I picked up Mitchell Morris’s The Persistence of Sentiment from the new Foyles the other day. Subtitled Display and Feeling in Popular Music of the 1970s, it’s a book about some of those artists and genres of 1970s pop that have devoted followings but not critical respect; that are guilty pleasures, so to speak, even for many who do like them.
This kind of discussion is right up my street. Soft soul and disco are both discussed in the context of Barry White (and to a lesser extent Barry Manilow), as is the music of the Carpenters. Soft soul and disco are long-standing favourites of mine, and Karen Carpenter is, I think, one of the greatest singers we’ve had in the recorded-music era. The best feature of modern critical discourse around music is that having had the chance easily to get hold of any music they want – by means legal and illegal – modern rock critics are very catholic in their listening, open to anything. As a young lad, I welcomed a gatekeeper telling me that, say, Steely Dan were awful. It meant that I didn’t need to spend my own money to find that out (only later did I find out how 180-degrees wrong that assessment was and that having gatekeepers dictate what art you should or shouldn’t consume is fundamentally problematic). So while I might argue the extent to which, say, the Carpenters are still seen as kitsch or as a guilty pleasure by anybody, there was no way I wasn’t going to buy this book once I picked it up off the shelf.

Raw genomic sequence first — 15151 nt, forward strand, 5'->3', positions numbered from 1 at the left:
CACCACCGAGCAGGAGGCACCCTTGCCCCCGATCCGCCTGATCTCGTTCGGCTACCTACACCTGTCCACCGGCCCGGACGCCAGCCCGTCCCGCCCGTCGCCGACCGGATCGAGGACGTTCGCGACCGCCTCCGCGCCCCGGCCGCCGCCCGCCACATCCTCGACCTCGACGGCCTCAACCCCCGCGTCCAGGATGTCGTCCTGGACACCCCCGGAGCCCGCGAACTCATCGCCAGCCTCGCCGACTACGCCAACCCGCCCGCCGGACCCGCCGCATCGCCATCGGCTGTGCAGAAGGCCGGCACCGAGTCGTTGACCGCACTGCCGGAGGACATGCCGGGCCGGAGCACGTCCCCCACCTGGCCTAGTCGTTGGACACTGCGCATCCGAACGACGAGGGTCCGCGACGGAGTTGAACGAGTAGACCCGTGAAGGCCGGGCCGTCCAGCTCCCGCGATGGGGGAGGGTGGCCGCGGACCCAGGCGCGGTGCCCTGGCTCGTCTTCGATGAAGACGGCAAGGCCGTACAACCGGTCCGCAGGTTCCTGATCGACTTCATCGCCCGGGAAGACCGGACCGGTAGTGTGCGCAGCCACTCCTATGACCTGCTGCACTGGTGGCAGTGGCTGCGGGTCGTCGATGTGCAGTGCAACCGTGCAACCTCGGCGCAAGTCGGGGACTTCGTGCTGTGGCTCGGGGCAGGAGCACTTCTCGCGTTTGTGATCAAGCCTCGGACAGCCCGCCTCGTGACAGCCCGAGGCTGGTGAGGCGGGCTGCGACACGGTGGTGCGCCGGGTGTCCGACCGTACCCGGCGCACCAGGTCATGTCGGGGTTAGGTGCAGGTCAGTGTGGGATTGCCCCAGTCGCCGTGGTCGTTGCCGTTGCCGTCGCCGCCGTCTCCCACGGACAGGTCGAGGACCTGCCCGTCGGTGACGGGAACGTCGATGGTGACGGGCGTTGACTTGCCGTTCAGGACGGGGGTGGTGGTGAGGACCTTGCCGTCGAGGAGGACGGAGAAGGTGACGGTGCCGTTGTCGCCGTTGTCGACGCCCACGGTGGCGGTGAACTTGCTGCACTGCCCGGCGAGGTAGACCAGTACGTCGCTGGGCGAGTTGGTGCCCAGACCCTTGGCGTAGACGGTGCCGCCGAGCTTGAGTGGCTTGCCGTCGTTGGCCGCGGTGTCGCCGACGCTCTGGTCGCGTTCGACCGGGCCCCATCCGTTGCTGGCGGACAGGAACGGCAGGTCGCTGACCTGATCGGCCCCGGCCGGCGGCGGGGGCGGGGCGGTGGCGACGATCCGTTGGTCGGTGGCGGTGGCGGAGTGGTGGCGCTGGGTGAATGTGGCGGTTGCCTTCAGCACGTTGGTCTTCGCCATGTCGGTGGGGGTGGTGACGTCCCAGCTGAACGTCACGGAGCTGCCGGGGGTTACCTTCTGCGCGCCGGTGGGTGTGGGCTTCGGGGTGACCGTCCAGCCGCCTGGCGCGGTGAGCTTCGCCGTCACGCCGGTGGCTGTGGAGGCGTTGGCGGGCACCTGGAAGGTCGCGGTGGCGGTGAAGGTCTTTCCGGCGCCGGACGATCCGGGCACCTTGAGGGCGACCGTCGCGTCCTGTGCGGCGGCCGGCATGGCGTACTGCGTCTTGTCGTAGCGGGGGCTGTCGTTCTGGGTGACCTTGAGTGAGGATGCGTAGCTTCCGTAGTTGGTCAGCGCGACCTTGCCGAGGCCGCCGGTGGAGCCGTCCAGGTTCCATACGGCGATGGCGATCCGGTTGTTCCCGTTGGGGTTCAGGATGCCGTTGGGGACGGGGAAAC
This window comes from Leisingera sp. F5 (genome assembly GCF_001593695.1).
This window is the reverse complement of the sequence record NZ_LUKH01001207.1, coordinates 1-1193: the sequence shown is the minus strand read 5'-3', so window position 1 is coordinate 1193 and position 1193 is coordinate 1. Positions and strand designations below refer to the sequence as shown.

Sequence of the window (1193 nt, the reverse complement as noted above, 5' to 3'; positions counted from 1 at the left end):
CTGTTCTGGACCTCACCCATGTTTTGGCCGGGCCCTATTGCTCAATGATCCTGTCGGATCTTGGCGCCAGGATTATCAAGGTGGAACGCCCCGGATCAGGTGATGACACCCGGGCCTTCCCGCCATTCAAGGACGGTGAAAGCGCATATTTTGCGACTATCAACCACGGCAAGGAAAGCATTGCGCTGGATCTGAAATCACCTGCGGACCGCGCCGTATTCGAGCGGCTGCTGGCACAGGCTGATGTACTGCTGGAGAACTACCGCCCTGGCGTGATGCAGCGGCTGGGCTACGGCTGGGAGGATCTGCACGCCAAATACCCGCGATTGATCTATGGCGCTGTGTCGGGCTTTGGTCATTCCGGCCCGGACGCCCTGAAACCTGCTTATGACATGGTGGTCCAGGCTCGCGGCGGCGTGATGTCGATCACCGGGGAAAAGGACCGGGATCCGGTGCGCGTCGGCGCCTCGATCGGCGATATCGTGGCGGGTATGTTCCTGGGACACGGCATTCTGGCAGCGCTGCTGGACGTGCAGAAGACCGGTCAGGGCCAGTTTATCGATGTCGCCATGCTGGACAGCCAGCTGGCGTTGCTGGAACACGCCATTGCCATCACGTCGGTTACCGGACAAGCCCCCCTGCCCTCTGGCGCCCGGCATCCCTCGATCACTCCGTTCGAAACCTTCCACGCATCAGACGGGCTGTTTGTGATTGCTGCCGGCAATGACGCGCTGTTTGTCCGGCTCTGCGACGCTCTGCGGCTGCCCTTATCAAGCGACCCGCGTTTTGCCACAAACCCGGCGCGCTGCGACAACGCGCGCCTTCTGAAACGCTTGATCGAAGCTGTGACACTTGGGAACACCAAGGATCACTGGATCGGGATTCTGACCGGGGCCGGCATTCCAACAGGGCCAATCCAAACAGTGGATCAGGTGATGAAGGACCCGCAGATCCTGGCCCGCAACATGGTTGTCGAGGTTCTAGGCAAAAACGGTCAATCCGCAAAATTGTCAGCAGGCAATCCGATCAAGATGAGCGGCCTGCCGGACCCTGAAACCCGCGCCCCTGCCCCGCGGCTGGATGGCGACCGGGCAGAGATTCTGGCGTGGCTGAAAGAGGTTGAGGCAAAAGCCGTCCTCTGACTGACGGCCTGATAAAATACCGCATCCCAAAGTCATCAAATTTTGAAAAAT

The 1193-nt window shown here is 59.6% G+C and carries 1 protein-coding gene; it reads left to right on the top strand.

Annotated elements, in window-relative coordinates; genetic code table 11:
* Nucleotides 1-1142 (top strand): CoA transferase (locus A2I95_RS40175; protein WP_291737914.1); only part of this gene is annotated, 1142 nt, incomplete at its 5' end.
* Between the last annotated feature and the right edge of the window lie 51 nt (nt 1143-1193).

Morris is an associate professor of musicology at the University of California, so his book is understandably strong on the formal analysis of his subjects’ work (you don’t get notation transcriptions of the music being discussed in much mainstream pop criticism), but what’s most impressive is the multi-disciplinary nature of Morris’s approach. He’s alive to the intersection of music and history, and how it was lived by different segments of the record-buying audience (his analysis of the social and political contexts of this music in the introductory chapter is wide-ranging and very astute), and he’s at home deploying the terminology of literary as well as musical analysis. Letting my biases out into the open for a second, this is the kind of music criticism we need. It’s a shame that this is being marketed expressly as an academic work and isn’t going to make it into the average high-street Waterstones.
I’m particularly grateful to Morris for giving us a useful term to deploy in my own work. Discussing the differences between symphonic music, opera, art song and the other kinds of ‘high’ music of the European classical tradition on the one hand and pop song on the other, he uses the term ‘modest songs’ as a blanket term for the pop songs of the recorded-music era and the folk and parlour songs of the 19th century and earlier. It’s a term he uses in a purely descriptive way, not as a value judgement.
We have rarely known how to account for music that loves the quotidian because our methods have been based on aesthetic and moral preferences for the extraordinary, the original and the convention-breaking inspiration. Our commitment as music scholars have been the strongest, historically, to music that was never meant to be heard every day… The heroic gestures that fill out most of the “great works” in virtually any kind of canon are the ones that modest songs usually refuse – they must forgo too much “greatness” if they are to accomplish their principal goal of living with us instead of living against us in moral-aesthetic agon.
Morris articulates this more clearly than anyone I’ve ever read, and my sympathies tend always to lie with critics who treat all kinds of art just the same, who recognise no artificial “high” or “low” distinctions between works. I haven’t finished The Persistence of Sentiment yet, but what I’ve read so far is pretty extraordinary.